Winfrey herself hasn't given details of the misconduct. But she said in the newspaper interview that it was "insulting" that the family of one of the expelled girls had complained to the press even though she had been warned before about her behavior.
"Those girls in their own testimony during the (disciplinary) hearing said they knew they were breaking the rules and that they deliberately broke the rules," the talk show queen was quoted as saying.
The institution just outside Johannesburg opened with a blaze of publicity in January 2007 with about 150 girls in 7th and 8th grades. The Academy is expected to grow by one grade each year until it reaches full capacity in 2011, with approximately 450 girls in grades 7 through 12.
Winfrey poured $40 million into the 28-building campus, which is spread across 22 lush acres. It has computer and science labs, a library, theater and wellness center, all protected by strict privacy. Each girl lives in a two-bedroom suite -- a far cry from their humble surroundings at home.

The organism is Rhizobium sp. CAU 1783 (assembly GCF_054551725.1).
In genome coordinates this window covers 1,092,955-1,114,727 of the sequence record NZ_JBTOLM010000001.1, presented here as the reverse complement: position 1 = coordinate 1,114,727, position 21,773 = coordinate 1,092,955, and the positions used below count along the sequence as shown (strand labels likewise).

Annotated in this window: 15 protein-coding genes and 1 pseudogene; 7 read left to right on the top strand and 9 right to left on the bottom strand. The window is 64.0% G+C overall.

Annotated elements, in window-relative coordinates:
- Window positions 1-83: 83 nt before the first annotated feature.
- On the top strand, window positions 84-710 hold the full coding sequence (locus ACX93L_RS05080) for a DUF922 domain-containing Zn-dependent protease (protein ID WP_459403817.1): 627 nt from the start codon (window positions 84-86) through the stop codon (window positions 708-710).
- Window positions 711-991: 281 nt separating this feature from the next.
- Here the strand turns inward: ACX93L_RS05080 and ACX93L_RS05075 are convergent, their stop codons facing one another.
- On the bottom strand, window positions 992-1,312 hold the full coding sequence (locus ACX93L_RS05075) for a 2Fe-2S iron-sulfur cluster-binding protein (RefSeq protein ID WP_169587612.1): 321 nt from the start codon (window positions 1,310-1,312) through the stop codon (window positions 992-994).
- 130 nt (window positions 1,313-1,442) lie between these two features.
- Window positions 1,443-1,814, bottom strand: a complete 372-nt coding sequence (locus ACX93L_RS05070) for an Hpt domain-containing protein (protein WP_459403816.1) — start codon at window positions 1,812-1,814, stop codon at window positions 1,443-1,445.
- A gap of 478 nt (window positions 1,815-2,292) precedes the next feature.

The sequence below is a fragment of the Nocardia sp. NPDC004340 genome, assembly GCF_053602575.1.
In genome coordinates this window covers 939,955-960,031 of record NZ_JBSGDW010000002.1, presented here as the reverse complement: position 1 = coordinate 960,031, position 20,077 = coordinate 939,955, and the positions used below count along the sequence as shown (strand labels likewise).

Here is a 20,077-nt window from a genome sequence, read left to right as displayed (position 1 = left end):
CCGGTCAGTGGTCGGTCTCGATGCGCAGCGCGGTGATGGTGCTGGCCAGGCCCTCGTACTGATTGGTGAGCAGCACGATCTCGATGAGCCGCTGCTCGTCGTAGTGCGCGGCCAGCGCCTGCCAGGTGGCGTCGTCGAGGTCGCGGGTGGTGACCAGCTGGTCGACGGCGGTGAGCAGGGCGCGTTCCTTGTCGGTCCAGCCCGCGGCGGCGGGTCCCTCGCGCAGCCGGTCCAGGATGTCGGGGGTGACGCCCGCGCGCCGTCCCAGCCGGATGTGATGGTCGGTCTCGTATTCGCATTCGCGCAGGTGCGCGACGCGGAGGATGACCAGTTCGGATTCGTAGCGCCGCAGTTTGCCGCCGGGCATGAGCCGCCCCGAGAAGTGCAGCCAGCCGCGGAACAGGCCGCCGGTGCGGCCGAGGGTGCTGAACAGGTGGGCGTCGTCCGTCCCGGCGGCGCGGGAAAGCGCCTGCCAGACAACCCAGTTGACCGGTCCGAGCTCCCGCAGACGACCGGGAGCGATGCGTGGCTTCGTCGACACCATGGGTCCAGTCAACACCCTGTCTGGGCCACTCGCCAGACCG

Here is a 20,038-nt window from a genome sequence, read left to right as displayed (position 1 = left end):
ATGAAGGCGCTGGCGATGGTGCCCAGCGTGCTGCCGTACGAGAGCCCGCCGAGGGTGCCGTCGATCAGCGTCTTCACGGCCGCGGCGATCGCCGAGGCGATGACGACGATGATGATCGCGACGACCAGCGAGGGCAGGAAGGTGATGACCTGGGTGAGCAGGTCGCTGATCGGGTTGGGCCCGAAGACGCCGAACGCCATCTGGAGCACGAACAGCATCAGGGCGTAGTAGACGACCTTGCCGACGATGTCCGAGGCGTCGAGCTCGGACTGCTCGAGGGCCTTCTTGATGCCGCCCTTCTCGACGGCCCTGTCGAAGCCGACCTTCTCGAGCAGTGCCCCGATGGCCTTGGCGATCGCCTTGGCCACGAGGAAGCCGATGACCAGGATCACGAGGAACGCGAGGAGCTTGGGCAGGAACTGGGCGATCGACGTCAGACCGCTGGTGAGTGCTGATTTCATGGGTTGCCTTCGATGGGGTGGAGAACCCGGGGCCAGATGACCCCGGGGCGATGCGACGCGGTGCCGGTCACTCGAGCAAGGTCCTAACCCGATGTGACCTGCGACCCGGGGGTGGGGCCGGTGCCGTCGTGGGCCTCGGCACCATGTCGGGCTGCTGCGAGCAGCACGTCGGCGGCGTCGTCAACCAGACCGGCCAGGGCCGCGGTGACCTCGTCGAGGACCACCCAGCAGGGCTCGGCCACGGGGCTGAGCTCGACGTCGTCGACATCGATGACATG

It's the fulfillment of a promise Winfrey made to former South African President Nelson Mandela and aims to give poor girls a quality education and prepare them for leadership positions in a country where state schools are struggling to overcome the legacy of white-minority rule.
"The majority of girls are thriving, really fulfilling the dream and vision I had," Winfrey told the newspaper. "They really have exceeded any expectations I had for them."
"In spite of everything that's happened, what keeps me inspired and hopeful is the heart of every girl, because they are wonderful, they are magnificent."
Last week, a rep for Oprah Winfrey told me that her once sick pup -- Sadie -- was back in business. Take a look a new video shot in Winfrey's office and making an appearance is Sadie herself, looking cuter than ever.
But what's up with a bear on the show? Take a look ...
Oprah Winfrey stole the show at Monday night's Olympic gala, and her star power to persuade International Olympic Committee members cannot be overstated, Mayor Daley said today.